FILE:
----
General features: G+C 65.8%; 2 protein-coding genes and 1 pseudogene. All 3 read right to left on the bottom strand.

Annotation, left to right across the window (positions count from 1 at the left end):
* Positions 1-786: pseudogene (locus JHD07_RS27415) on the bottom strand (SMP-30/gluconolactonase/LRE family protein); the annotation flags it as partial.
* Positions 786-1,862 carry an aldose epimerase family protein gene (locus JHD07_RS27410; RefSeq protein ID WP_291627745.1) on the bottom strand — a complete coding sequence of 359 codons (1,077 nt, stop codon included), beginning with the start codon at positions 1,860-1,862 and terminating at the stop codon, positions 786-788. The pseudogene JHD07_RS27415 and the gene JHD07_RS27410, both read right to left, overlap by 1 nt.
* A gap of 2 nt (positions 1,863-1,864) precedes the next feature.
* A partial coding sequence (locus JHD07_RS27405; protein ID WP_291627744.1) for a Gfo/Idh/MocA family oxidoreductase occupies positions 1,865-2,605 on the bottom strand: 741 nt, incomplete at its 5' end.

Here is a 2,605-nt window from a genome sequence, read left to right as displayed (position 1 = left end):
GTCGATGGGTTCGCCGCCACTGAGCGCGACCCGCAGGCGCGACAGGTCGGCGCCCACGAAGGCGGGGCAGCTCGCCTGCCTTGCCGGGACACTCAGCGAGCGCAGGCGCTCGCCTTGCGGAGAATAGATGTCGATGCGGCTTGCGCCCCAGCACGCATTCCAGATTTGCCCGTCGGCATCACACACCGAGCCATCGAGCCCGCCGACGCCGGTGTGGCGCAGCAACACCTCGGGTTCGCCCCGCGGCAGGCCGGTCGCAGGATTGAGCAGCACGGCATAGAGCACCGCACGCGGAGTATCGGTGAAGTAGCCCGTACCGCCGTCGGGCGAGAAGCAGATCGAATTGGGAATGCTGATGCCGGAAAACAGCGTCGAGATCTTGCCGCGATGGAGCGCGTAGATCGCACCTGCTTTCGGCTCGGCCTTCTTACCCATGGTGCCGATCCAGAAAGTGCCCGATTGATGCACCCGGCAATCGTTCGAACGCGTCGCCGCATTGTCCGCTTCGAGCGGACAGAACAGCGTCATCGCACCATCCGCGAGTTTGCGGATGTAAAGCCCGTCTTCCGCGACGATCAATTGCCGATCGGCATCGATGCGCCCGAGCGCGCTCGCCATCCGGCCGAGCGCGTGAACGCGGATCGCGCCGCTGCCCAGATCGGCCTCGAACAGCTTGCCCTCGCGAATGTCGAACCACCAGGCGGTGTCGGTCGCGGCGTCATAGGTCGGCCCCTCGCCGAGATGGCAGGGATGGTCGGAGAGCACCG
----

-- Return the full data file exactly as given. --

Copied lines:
General features: G+C 65.8%; 2 protein-coding genes and 1 pseudogene. All 3 read right to left on the bottom strand.

Annotation, left to right across the window (positions count from 1 at the left end):
* Positions 1-786: pseudogene (locus JHD07_RS27415) on the bottom strand (SMP-30/gluconolactonase/LRE family protein); the annotation flags it as partial.
* Positions 786-1,862 carry an aldose epimerase family protein gene (locus JHD07_RS27410; RefSeq protein ID WP_291627745.1) on the bottom strand — a complete coding sequence of 359 codons (1,077 nt, stop codon included), beginning with the start codon at positions 1,860-1,862 and terminating at the stop codon, positions 786-788. The pseudogene JHD07_RS27415 and the gene JHD07_RS27410, both read right to left, overlap by 1 nt.
* A gap of 2 nt (positions 1,863-1,864) precedes the next feature.
* A partial coding sequence (locus JHD07_RS27405; protein ID WP_291627744.1) for a Gfo/Idh/MocA family oxidoreductase occupies positions 1,865-2,605 on the bottom strand: 741 nt, incomplete at its 5' end.

Here is a 2,605-nt window from a genome sequence, read left to right as displayed (position 1 = left end):
GTCGATGGGTTCGCCGCCACTGAGCGCGACCCGCAGGCGCGACAGGTCGGCGCCCACGAAGGCGGGGCAGCTCGCCTGCCTTGCCGGGACACTCAGCGAGCGCAGGCGCTCGCCTTGCGGAGAATAGATGTCGATGCGGCTTGCGCCCCAGCACGCATTCCAGATTTGCCCGTCGGCATCACACACCGAGCCATCGAGCCCGCCGACGCCGGTGTGGCGCAGCAACACCTCGGGTTCGCCCCGCGGCAGGCCGGTCGCAGGATTGAGCAGCACGGCATAGAGCACCGCACGCGGAGTATCGGTGAAGTAGCCCGTACCGCCGTCGGGCGAGAAGCAGATCGAATTGGGAATGCTGATGCCGGAAAACAGCGTCGAGATCTTGCCGCGATGGAGCGCGTAGATCGCACCTGCTTTCGGCTCGGCCTTCTTACCCATGGTGCCGATCCAGAAAGTGCCCGATTGATGCACCCGGCAATCGTTCGAACGCGTCGCCGCATTGTCCGCTTCGAGCGGACAGAACAGCGTCATCGCACCATCCGCGAGTTTGCGGATGTAAAGCCCGTCTTCCGCGACGATCAATTGCCGATCGGCATCGATGCGCCCGAGCGCGCTCGCCATCCGGCCGAGCGCGTGAACGCGGATCGCGCCGCTGCCCAGATCGGCCTCGAACAGCTTGCCCTCGCGAATGTCGAACCACCAGGCGGTGTCGGTCGCGGCGTCATAGGTCGGCCCCTCGCCGAGATGGCAGGGATGGTCGGAGAGCACCG